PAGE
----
Geoffrey B. Fincher

Learn More
Barley (Hordeum vulgare L.) is among the world's earliest domesticated and most important crop plants. It is diploid with a large haploid genome of 5.1 gigabases (Gb). Here we present an integrated and ordered physical, genetic and functional sequence resource that describes the barley gene-space in a structured whole-genome context. We developed a physical(More)
Sequence data from cDNA and genomic clones, coupled with analyses of expressed sequence tag databases, indicate that the CesA (cellulose synthase) gene family from barley (Hordeum vulgare) has at least eight members, which are distributed across the genome. Quantitative polymerase chain reaction has been used to determine the relative abundance of mRNA(More)
Cellulose synthase-like CslF genes have been implicated in the biosynthesis of (1,3;1,4)-beta-d-glucans, which are major cell wall constituents in grasses and cereals. Seven CslF genes from barley (Hordeum vulgare) can be divided into two classes on the basis of intron-exon arrangements. Four of the HvCslF genes have been mapped to a single locus on barley(More)
A characteristic feature of grasses and commercially important cereals is the presence of (1,3;1,4)-beta-d-glucans in their cell walls. We have used comparative genomics to link a major quantitative trait locus for (1,3;1,4)-beta-d-glucan content in barley grain to a cluster of cellulose synthase-like CslF genes in rice. After insertion of rice CslF genes(More)
Arabidopsis was transformed with double-stranded RNA interference (dsRNAi) constructs designed to silence three putative callose synthase genes: GLUCAN SYNTHASE-LIKE5 (GSL5), GSL6, and GSL11. Both wound callose and papillary callose were absent in lines transformed with GSL5 dsRNAi and in a corresponding sequence-indexed GSL5 T-DNA insertion line but were(More)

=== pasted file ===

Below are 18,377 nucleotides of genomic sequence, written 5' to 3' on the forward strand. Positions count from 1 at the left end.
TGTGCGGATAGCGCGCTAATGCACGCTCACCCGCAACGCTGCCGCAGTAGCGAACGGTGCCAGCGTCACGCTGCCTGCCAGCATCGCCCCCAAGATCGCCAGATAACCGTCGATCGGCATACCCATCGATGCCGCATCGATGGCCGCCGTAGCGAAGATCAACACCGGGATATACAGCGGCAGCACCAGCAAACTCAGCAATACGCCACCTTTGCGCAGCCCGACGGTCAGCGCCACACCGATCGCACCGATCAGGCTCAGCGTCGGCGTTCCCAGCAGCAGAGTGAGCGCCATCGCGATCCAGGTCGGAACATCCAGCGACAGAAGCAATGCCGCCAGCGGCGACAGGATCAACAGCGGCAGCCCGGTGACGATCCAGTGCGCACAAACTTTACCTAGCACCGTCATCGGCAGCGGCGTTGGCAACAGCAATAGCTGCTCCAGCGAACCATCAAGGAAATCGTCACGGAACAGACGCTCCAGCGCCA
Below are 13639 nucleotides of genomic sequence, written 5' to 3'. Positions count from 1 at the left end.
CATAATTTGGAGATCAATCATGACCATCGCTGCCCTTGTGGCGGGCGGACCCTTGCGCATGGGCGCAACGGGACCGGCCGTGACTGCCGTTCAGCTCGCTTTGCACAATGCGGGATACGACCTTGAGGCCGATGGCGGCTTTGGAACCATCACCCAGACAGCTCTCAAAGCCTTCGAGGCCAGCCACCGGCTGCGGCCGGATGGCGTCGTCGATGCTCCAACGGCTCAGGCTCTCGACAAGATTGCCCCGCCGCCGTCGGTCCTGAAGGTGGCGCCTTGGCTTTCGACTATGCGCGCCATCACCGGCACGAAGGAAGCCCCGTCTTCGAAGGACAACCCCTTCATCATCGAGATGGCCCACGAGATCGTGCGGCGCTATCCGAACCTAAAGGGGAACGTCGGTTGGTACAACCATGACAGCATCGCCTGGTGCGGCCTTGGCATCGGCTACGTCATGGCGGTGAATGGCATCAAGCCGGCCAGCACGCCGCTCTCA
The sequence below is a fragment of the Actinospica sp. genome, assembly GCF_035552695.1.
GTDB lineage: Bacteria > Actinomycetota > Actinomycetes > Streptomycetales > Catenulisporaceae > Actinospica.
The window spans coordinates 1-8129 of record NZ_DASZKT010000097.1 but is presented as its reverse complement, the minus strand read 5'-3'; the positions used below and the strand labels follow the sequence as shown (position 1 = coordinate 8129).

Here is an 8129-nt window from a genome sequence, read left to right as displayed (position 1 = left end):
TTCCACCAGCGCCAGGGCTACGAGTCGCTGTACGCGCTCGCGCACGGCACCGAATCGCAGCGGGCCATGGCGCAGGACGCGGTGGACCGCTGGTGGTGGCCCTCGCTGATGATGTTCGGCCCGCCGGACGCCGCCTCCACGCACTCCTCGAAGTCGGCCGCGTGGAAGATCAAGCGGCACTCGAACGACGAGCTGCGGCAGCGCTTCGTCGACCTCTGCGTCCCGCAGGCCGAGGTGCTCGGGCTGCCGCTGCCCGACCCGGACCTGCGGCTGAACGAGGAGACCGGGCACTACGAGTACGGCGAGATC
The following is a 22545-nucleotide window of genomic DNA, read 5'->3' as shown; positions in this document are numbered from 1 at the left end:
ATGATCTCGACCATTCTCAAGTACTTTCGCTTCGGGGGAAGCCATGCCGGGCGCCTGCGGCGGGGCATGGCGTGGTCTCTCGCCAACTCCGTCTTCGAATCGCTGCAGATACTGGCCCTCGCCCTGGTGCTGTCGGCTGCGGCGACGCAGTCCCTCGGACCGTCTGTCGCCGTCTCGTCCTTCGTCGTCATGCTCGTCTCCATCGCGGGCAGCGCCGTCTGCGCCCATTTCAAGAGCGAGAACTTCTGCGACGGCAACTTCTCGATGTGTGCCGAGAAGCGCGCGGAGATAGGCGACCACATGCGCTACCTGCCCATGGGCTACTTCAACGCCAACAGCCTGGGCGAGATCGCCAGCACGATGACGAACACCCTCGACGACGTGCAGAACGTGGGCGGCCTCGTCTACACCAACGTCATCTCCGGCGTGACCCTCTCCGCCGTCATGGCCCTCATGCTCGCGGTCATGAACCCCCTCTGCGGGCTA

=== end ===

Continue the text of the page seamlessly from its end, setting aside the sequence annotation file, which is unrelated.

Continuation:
Higher plants resist the forces of gravity and powerful lateral forces through the cumulative strength of the walls that surround individual cells. These walls consist mainly of cellulose, noncellulosic polysaccharides and lignin, in proportions that depend upon the specific functions of the cell and its stage of development. Spatially and temporally(More)
The walls of grasses and related members of the Poales are characterized by the presence of the polysaccharide (1,3, 1,4)-beta-D-glucan (beta-glucan). To date, only members of the grass-specific cellulose synthase-like F (CSLF) gene family have been implicated in its synthesis. Assuming that other grass-specific CSL genes also might encode synthases for(More)
Two mutant lines of barley, Risø 17 and Notch-2, were found to accumulate phytoglycogen in the grain. Like the sugary mutants of maize and rice, these phytoglycogen-accumulating mutants of barley lack isoamylase activity in the developing endosperm. The mutants were shown to be allelic, and to have lesions in the isoamylase gene, isa1 that account for the(More)
BACKGROUND Cell walls of the starchy endosperm and young vegetative tissues of barley (Hordeum vulgare) contain high levels of (1-->3,1-->4)-beta-D-glucans. The (1-->3,1-->4)-beta-D-glucans are hydrolysed during wall degradation in germinated grain and during wall loosening in elongating coleoptiles. These key processes of plant development are mediated by(More)
During germination of barley grains, the cell walls of the starchy endosperm are degraded by (1-->3,1-->4)-beta-glucanases (EC secreted from the aleurone and scutellar tissues. The complete sequence of the aleurone (1-->3,1-->4)-beta-glucanase isoenzyme II comprises 306 amino acids and was determined by sequencing nine tryptic peptides (110(More)